Wednesday, June 06, 2007

Oh, We Have To Do This Legally. Well, Why Didn't You Say So In The First Place?

OK, this is getting serious. We really have to do something about activist judges in this country. We mean, how is the U.S. going to go about ridding the world of evil doers if we have to constantly be starting over because we forgot one little thing, like finding a law they broke. Isn't it enough that they're brown?

The US government defended its effort to try Guantanamo Bay "war on terror" detainees by military commission despite judges throwing out two early cases. "We don't agree with the ruling," White House spokesman Tony Fratto told reporters. "I told that to the judge and he said the law is more important than my opinion. The nerve!"

"The system is taking great care to be within the letter of the law," he added. "Which, as you know is new and uncharted territory for this administration."

His comments came after cases against Toronto native Omar Ahmed Khadr, 20, and Osama bin Laden's ex-driver Salim Ahmed Hamdan were thrown out by two judges. "Two judges," Fratto said. "Two judges. It wasn't enough that one judge threw the cases out, but another had to come along and join him. Now that's just piling on."

In both cases, the judges found they had no jurisdiction to proceed with military commission trials, as neither Khadr nor Hamdan had been classified as an "unlawful enemy combatant" as required by a recent US law. "Details, details, details," Fratto said.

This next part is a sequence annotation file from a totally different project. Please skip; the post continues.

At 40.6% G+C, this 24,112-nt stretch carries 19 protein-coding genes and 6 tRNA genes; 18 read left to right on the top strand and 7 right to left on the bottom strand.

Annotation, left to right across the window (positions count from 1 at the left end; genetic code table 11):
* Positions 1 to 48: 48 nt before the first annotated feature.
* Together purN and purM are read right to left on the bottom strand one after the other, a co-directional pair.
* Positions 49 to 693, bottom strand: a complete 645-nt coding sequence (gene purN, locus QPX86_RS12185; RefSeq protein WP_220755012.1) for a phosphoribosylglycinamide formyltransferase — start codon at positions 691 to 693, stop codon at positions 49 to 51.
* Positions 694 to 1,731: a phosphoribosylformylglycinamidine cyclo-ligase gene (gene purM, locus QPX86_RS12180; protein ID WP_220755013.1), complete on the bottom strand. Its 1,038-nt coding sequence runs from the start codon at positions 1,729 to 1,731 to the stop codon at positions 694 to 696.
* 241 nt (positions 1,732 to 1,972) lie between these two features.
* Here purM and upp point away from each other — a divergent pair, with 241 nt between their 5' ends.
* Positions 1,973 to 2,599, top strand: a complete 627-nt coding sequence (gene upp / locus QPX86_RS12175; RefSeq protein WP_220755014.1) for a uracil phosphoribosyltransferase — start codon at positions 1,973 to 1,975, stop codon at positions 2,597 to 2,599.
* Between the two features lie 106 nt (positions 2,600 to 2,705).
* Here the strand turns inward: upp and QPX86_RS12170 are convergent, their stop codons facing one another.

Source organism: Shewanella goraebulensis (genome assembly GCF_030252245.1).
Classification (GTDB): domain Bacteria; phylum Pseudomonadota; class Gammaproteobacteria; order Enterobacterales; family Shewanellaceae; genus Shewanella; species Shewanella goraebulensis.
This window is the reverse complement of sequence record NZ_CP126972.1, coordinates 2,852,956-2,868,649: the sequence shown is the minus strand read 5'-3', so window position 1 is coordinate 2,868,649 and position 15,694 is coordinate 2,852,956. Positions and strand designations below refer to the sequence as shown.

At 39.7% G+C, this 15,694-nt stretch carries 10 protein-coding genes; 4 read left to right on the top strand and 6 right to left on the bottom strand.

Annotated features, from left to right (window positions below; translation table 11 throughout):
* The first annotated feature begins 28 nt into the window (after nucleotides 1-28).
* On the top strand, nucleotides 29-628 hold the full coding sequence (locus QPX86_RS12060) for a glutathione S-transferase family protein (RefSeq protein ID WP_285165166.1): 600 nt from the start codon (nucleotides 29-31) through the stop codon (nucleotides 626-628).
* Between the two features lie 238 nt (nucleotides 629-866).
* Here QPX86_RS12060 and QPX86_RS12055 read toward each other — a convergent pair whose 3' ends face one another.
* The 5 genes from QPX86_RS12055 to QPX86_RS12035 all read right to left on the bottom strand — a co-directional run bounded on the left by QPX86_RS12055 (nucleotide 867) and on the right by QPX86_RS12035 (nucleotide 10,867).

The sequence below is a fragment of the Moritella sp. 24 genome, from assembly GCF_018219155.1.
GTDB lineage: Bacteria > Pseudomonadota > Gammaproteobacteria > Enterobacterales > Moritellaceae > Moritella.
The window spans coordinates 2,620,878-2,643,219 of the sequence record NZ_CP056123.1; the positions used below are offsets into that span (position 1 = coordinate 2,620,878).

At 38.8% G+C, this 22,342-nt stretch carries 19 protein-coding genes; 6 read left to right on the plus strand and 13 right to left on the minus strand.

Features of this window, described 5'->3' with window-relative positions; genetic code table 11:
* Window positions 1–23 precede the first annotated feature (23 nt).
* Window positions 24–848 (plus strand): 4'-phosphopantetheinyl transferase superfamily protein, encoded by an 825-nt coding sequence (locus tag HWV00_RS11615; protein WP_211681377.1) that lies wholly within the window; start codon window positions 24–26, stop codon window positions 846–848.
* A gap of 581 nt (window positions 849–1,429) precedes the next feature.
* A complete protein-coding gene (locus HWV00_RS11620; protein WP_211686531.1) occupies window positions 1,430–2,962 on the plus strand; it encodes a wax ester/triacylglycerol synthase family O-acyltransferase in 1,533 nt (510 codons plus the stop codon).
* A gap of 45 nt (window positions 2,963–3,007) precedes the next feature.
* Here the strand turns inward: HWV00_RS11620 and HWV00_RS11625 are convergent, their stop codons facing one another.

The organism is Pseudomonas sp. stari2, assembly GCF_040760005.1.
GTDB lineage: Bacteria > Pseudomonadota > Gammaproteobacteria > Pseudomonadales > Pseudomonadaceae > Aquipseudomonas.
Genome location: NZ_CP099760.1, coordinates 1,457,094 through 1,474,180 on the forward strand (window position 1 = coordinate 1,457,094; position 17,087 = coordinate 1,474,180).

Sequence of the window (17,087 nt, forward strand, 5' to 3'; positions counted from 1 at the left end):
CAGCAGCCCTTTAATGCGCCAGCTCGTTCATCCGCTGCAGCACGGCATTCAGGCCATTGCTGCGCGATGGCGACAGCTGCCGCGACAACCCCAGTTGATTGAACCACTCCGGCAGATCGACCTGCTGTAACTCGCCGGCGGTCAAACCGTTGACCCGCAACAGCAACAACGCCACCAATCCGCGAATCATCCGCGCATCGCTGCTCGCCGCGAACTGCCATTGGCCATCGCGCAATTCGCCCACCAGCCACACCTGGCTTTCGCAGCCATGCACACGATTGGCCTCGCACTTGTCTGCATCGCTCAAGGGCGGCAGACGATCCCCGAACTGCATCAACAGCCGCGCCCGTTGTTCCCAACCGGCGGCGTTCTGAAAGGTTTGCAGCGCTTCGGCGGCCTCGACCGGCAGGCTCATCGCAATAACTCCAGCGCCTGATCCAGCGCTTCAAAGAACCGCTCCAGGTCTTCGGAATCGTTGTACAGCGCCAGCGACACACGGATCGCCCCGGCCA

Fratto maintained that "in no way do those decisions affect the appropriateness of the military commission system," adding the Defense Department had asked for time to study the rulings to consider an appeal. "Well, actually we're considering getting some different judges. We've asked the folks at the Department of Justice to help us find the right people."

So far only three people have faced hearings at Guantanamo Bay since the Military Commissions Act (MCA) was rushed through Congress in September after the US government's old procedure was overturned by the Supreme Court. "Hey, three out of 517 isn't bad if you consider most of the lawyers have been pulled off the case to defend Tom DeLay."

The only Guantanamo trial to proceed was that of 31-year-old "Australian Taliban" David Hicks, jailed for nine months in March under a plea bargain deal. "That's right evil doers," Fratto said. You mess with America and you'll be doing hard time. Libby gets 30 months, you get nine. What do you think...wait. Is that right?"

"This entire exercise serves as an indictment of US law and policy regarding the detention and trial of foreign nationals in Guantanamo and elsewhere," said Amnesty International's observer Jumana Musa. "Yeah, but it keeps the mouth breather vote in line," Fratto responded. "Did I say that out loud?"

The ruling triggered calls for the release of Khadr, who was just 15 when captured in Afghanistan. "If we lose the appeal, our fall back position is to charge him with being out after curfew," Fratto said.

No comments: